First conversation: Future daughter: "I need to move to Omaha because I want to be near him while he's in grad school."
Dad: "But is it not true that absence makes the heart grow fonder?"
Future daughter: "Brian!"
Daughter: "But we need to get married now because he'll be going to Spain for his spring semester and I don't want to be away from him all that time!"
Dad: "But have you not heard that absence makes the heart grow fonder?"
It is true that my husband has twice reminded his girls that a possible absence may make their fabulous relationships even better! This was not a popular idea for these young-and-in-love girls because they could not imagine that time away from their beloveds could do anything but bring pain and sadness.
But, from a very practical position, doesn't it just seem logical that if you love someone you will only increase the longing for each other by putting some space between the two of you for a short time? Might you imagine that in unavailability, time might reveal opportunities for you to be your own person, an interval to have adventures that will enhance the relationship? Could it be possible that experiences apart from one another might improve the relationship by offering a new perspective?
Our girls only expressed frustration at such an old-fashioned suggestion.
This past month, their dear practical dad had the opportunity to try out his theory. After being invited to join his brother on a trip to Patagonia, a wilderness area in southern South America, he decided to accept.
On February 6th Brian boarded a United Airlines airplane and flew out of the Cedar Rapids airport. With stops in Chicago and Huston, he landed in Santiago, Chile at least eighteen hours later and met up with his brother. The next four days found them traveling by pick-up truck and ferry down the western coast of Chile. With hours of fishing, exploring, sitting in rafts and camping on sandy beaches, this turned into an adventure of a lifetime.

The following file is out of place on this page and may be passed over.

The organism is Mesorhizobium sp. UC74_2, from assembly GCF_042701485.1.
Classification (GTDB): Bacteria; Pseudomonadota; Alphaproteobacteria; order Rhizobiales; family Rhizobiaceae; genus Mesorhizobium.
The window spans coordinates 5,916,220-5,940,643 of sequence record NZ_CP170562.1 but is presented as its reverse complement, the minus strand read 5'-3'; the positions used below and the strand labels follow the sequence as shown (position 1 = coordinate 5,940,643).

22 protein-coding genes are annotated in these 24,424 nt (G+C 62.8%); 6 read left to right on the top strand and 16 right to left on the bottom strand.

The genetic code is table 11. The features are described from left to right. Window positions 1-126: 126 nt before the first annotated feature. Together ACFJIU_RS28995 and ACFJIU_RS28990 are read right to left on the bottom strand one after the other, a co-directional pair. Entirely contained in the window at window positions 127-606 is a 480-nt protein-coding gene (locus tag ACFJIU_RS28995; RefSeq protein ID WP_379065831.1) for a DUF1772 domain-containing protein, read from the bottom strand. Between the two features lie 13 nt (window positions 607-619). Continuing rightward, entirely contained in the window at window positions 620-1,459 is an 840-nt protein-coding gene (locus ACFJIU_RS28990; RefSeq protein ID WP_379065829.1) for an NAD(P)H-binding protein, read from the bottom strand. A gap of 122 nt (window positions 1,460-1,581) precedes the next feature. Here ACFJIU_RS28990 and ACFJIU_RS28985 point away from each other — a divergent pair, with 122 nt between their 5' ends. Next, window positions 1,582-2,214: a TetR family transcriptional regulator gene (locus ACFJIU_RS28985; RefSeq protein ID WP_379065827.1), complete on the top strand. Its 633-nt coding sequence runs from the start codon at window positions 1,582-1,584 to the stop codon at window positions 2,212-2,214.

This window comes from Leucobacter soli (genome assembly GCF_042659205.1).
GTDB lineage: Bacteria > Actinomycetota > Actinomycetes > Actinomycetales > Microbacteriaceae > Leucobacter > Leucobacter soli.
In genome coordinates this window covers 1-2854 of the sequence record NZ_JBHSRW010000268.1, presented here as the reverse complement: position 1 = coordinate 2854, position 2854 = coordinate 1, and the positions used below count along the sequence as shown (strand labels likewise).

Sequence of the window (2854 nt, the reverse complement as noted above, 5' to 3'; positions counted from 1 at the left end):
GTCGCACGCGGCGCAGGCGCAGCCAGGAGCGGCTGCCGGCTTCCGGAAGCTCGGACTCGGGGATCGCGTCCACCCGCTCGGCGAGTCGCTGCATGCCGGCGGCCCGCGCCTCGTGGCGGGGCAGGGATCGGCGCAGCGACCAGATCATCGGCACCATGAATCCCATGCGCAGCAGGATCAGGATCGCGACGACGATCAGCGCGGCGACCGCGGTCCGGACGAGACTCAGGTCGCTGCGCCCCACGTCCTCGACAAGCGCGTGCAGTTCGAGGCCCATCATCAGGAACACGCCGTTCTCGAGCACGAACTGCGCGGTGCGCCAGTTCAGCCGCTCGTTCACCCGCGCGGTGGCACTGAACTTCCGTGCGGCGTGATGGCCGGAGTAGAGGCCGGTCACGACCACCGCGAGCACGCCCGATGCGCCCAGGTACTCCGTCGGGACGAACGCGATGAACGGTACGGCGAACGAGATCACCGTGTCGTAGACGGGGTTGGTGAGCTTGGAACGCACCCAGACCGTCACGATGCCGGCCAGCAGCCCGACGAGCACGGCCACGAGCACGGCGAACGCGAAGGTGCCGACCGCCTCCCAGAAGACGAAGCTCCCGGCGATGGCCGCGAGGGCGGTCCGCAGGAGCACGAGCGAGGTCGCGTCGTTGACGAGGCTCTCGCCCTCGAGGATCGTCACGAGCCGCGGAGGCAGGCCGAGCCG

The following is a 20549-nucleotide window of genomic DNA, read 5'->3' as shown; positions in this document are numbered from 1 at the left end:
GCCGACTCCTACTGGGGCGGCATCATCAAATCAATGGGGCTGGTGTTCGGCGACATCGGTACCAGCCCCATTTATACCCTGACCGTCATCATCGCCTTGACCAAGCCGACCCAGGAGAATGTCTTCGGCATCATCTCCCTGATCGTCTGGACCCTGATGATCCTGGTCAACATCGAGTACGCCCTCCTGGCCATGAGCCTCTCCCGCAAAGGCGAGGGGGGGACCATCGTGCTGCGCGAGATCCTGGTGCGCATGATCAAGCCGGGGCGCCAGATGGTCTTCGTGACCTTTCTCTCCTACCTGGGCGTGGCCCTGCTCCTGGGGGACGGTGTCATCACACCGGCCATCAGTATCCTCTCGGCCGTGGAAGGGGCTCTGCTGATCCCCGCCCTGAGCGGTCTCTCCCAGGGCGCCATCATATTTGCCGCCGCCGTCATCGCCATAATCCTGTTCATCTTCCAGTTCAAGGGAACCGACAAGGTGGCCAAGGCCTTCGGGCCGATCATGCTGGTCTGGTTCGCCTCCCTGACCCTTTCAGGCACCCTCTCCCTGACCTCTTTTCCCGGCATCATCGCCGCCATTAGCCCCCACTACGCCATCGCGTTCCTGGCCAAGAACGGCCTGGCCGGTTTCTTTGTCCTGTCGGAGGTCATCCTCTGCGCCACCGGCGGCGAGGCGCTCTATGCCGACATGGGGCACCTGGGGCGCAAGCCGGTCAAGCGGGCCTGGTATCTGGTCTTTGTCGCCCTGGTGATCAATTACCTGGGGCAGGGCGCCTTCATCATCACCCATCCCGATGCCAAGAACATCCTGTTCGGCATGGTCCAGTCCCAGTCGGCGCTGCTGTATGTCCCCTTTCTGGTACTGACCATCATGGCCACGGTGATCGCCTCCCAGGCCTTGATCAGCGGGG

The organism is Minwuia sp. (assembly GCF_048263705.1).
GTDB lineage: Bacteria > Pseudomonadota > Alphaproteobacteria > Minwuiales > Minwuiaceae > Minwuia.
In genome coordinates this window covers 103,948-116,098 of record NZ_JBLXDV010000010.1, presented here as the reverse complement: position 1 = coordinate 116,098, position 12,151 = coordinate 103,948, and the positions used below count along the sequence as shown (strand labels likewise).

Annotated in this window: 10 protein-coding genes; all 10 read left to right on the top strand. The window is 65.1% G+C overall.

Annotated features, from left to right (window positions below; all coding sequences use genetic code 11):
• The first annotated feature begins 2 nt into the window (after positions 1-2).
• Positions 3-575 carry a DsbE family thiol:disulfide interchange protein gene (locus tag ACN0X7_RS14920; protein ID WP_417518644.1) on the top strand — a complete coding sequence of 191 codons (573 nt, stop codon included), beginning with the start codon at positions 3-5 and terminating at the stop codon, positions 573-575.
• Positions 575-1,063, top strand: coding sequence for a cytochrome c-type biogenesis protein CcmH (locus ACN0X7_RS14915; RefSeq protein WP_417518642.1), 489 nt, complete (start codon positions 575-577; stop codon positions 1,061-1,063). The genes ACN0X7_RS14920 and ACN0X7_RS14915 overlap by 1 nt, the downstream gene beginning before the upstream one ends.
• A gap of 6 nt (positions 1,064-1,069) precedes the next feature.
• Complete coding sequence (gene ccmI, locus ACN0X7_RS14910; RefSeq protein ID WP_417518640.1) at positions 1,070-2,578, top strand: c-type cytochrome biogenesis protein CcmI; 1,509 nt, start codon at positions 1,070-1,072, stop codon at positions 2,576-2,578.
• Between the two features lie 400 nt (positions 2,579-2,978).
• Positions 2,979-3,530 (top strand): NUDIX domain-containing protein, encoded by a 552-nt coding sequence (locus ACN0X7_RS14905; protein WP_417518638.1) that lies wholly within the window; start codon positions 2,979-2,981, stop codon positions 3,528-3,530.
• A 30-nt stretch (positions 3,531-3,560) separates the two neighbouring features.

What happened during those weeks is a story for another time... On March 3rd, Brian, once again, walked through the Cedar Rapids airport, this time - on his way home.
We are still working out all the details of his trip, but I think his little test (Does absence make the heart grow fonder?) proved to be true for us. Brian and I missed each other tremendously and found a renewed appreciation for each other's presence, hugs, warmth, companionship and voice while being apart for almost four weeks. Quietly affirming words were expressed that often get left unsaid. With thirty-five years of knowing and loving each other, being apart for so long left us wishing the other was near.
I found that I need Brian's practical voice. After getting worked up about something, I find his point of view to be calm and steady. In contrast, I can get hyper-focused on details and need a way out. I have cold feet. He warms me up! I get weird when left alone. He helps me think more clearly. I get anxious about stuff, he helps me reason things out and calms me down. Standing next to Brian during worship on Sunday mornings assures me of our common faith and trust in God. I missed him being there!
I, on the other hand, offer Brian a reason to take a shower and to wash his clothes. I push him to rest and my calming voice offers clarity. My hugs boost and affirm him in ways that you just don't find in the dangerous wilderness with a group of five men. When everyone else was speaking Spanish my admiration and conversation would have encouraged him. After breakfast we weren't together to read our Bible and pray.
Yes, indeed. We have found that whoever first penned that great little phrase, certainly knew what he or she was writing. It happened in our hearts. We are very happy to be together again.
So, dear daughters, next time, you might want to stop and listen when your dad says something practical, although unpopular. He just might end up being right.